Group brainstorms ideas to reinvigorate downtown

April 21, 2005|by DANIEL J. SERNOVITZ

HAGERSTOWN - Just bring the people downtown and everything else will fall into place.

That seems to be the philosophy of members of Destination Hagerstown, who have plenty of ideas for their city and the area downtown.

Business leaders and city officials kept coming back to one thing Wednesday night - pedestrian traffic.

"When you start getting things accomplished and people start seeing the change, they'll want to participate," said Valerie Minteer, owner of Cloak & Cupboard Antiques at 20 Public Square. "People will start to recognize the changes and what's going on."

The group, which meets the third Wednesday of each month, has gathered about seven times since last fall. Destination Hagerstown, a name the group established last month along with its mission and vision statements, is developing several ideas including a monthly flea market and holding promotional events on the weekends to attract new shoppers.


The ideas are geared toward reinvigorating the downtown area, introducing new residents to stores and seeking a second chance from older residents who may have written off downtown for its problems.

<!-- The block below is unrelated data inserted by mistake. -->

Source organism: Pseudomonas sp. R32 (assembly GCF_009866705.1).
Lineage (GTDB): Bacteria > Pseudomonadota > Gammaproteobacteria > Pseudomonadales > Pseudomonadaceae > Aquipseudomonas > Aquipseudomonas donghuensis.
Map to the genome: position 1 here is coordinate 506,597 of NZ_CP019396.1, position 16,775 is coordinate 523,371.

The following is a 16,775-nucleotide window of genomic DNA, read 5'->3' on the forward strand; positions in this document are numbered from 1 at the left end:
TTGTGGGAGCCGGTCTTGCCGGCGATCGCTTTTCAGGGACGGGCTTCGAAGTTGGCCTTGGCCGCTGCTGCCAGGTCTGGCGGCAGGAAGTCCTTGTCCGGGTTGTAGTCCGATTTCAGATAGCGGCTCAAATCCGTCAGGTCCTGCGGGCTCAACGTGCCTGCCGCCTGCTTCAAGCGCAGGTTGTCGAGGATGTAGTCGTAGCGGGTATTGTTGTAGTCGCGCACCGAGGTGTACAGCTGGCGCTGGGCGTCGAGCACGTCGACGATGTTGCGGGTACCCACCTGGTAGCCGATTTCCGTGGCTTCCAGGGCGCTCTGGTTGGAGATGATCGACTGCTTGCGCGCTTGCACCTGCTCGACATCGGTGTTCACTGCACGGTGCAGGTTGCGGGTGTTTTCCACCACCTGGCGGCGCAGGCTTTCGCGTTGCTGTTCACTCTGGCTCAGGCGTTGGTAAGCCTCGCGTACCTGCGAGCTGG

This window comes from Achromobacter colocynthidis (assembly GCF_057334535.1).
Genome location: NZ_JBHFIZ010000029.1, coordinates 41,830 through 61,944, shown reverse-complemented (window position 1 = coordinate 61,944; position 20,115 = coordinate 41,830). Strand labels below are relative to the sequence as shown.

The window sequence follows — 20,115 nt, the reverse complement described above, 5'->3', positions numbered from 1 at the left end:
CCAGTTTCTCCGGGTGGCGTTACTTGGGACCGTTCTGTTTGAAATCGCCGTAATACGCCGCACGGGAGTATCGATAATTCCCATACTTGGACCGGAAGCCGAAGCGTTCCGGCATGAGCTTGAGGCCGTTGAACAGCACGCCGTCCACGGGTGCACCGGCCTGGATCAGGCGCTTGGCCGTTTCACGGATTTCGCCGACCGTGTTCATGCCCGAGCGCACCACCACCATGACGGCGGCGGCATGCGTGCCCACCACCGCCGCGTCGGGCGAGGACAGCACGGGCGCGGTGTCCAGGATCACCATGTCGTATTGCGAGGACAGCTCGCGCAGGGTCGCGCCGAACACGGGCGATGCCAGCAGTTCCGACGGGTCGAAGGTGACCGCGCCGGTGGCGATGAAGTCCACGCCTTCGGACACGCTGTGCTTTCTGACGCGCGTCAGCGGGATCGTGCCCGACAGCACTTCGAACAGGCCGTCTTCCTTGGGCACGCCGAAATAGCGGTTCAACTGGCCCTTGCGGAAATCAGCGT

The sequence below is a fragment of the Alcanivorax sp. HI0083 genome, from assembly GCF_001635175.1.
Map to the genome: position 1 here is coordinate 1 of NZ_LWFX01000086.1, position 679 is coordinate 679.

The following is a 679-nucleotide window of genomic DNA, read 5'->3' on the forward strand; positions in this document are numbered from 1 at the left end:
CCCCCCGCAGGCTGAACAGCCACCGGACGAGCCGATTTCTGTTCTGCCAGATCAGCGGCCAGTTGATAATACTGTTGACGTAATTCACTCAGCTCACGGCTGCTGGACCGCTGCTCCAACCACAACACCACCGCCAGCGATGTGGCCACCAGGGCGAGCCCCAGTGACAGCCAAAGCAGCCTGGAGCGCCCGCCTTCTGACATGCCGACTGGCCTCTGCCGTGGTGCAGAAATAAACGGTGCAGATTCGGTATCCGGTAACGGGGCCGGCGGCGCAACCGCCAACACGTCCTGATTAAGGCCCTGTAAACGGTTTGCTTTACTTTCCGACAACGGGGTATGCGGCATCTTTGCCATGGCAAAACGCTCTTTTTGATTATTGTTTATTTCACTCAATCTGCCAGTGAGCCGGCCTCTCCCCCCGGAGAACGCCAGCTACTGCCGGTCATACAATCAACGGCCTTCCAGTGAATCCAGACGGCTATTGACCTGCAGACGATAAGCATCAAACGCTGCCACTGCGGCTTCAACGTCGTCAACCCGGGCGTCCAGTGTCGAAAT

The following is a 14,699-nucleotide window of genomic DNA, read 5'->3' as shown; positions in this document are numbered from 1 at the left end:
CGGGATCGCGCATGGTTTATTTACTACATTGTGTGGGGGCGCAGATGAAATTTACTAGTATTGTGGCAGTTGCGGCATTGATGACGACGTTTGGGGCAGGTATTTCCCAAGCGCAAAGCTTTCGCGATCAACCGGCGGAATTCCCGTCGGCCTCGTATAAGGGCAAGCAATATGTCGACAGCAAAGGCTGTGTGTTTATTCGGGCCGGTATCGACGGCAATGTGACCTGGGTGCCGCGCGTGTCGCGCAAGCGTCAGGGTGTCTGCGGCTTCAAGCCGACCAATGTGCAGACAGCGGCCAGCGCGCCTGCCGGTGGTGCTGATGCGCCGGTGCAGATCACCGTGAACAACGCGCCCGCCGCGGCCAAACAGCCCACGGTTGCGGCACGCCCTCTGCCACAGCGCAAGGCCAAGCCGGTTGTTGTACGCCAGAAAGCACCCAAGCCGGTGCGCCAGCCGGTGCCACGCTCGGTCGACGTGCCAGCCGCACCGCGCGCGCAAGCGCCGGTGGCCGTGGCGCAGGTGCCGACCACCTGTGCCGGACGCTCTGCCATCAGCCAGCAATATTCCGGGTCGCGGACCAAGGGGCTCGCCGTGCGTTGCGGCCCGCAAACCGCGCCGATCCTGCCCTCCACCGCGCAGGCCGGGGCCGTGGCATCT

"There are so many people that just ride through town ... and they're not necessarily looking at the businesses," said Deborah Everhart, director of economic development for the city. "I think the more positive things that start happening, the more people will talk about it, and the more people will want to give the downtown another chance."

Following the meeting, Minteer said downtown is changing for the better, though it has not yet shed the negative reputation many people still hold of it.

"We've heard the feedback that people are scared to come downtown, and they don't think it's safe, and that there are vagabonds on the streets ... but that's not true, and it definitely won't be true in the future because there's a lot of things going on," she said. "We're all collectively working toward the same goal, and it's a lot easier to band together than to try to get things done individually."

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